How does rising atmospheric CO2 affect marine organisms?

Click to locate material archived on our website by topic

Dome C, Antarctica
Castellano, E., Becagli, S., Hansson, M., Hutterli, M., Petit, J.R., Rampino, M.R., Severi, M., Steffensen, J.P., Traversi, R. and Udisti, R. 2005. Holocene volcanic history as recorded in the sulfate stratigraphy of the European Project for Ice Coring in Antarctica Dome C (EDC96) ice core. Journal of Geophysical Research 110: Do6114, doi:10.1029/2004JD005259.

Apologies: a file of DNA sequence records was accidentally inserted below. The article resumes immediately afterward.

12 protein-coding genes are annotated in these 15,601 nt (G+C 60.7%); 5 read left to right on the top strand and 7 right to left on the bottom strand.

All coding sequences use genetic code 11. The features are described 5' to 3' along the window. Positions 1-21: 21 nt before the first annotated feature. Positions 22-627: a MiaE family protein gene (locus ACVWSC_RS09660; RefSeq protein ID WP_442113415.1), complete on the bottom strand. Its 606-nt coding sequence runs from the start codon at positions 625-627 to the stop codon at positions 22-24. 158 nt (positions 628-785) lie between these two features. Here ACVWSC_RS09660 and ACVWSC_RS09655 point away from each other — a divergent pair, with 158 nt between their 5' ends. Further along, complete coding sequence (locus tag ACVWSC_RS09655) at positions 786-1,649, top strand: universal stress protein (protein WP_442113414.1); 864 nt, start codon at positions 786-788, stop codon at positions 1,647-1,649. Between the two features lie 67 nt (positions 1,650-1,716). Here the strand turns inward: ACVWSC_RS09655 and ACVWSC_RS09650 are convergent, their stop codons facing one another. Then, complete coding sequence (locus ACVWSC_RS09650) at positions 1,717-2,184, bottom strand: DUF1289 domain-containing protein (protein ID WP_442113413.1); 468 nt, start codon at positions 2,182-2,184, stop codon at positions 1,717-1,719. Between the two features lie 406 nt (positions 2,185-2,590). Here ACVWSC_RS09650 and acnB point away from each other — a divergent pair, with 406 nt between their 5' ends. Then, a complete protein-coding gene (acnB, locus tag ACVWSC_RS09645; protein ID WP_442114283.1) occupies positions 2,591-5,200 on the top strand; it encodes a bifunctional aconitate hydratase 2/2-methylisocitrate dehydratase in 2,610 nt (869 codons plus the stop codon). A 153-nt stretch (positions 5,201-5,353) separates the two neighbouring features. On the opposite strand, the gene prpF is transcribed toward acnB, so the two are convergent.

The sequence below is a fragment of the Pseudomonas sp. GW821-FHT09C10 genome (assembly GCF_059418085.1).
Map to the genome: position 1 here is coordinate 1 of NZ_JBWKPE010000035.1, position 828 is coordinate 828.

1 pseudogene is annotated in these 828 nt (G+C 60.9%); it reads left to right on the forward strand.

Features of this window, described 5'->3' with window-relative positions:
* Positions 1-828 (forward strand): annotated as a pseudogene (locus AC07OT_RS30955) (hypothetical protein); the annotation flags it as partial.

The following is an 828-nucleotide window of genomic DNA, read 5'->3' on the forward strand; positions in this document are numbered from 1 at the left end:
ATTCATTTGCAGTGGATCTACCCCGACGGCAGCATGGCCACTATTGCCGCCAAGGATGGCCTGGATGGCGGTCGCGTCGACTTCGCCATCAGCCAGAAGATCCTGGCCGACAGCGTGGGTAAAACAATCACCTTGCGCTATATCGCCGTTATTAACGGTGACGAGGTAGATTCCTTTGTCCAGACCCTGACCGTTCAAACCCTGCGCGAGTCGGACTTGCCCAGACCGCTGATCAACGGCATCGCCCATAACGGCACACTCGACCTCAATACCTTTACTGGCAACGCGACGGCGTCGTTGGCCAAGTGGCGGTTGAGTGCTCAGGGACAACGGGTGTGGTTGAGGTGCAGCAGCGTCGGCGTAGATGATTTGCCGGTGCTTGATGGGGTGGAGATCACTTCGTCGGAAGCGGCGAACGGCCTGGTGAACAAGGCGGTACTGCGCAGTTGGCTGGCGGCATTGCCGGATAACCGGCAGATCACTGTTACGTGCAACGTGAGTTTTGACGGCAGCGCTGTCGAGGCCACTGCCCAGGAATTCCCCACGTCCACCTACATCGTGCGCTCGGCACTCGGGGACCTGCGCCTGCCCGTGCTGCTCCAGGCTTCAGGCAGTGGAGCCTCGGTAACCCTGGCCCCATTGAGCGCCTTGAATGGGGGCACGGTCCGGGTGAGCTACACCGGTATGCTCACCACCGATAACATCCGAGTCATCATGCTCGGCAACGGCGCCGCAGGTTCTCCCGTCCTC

The authors analyzed sulfate ice core stratigraphy from Dome C, Antarctica (75.10S, 123.40E) to obtain a record of Holocene volcanic eruptions, which they compared with other volcanic indices throughout Antarctica. Sulfate depositional fluxes of individual volcanic events were found to vary greatly among the different sites, which variation was attributed to changes in atmospheric circulation driven by climate forcing; and the team of ten researchers concluded that "changes in the extent and intra-Antarctic variability of volcanic depositional fluxes may have been consequences of the establishment of a Medieval Warming-like period that lasted [from about 1000] until about 1500 AD."